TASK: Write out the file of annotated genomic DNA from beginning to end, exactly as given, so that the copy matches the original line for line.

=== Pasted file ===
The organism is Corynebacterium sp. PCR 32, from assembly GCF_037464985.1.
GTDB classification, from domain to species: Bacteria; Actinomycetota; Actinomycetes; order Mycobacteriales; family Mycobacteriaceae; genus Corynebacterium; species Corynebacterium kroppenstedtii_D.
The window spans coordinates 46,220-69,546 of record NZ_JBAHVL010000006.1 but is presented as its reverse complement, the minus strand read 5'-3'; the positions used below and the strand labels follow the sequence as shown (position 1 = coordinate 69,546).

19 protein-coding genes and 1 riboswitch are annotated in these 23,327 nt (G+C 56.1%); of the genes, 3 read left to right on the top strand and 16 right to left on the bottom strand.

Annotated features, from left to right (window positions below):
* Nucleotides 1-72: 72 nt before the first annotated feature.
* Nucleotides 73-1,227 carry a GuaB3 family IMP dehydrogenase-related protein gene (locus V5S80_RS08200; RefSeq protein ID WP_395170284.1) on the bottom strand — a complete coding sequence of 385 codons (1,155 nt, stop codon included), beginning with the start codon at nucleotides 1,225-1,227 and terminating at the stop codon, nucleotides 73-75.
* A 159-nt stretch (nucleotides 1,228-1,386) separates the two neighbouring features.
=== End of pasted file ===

The organism is Corynebacterium sp. PCR 32, from assembly GCF_037464985.1.
GTDB classification, from domain to species: Bacteria; Actinomycetota; Actinomycetes; order Mycobacteriales; family Mycobacteriaceae; genus Corynebacterium; species Corynebacterium kroppenstedtii_D.
The window spans coordinates 46,220-69,546 of record NZ_JBAHVL010000006.1 but is presented as its reverse complement, the minus strand read 5'-3'; the positions used below and the strand labels follow the sequence as shown (position 1 = coordinate 69,546).

19 protein-coding genes and 1 riboswitch are annotated in these 23,327 nt (G+C 56.1%); of the genes, 3 read left to right on the top strand and 16 right to left on the bottom strand.

Annotated features, from left to right (window positions below):
* Nucleotides 1-72: 72 nt before the first annotated feature.
* Nucleotides 73-1,227 carry a GuaB3 family IMP dehydrogenase-related protein gene (locus V5S80_RS08200; RefSeq protein ID WP_395170284.1) on the bottom strand — a complete coding sequence of 385 codons (1,155 nt, stop codon included), beginning with the start codon at nucleotides 1,225-1,227 and terminating at the stop codon, nucleotides 73-75.
* A 159-nt stretch (nucleotides 1,228-1,386) separates the two neighbouring features.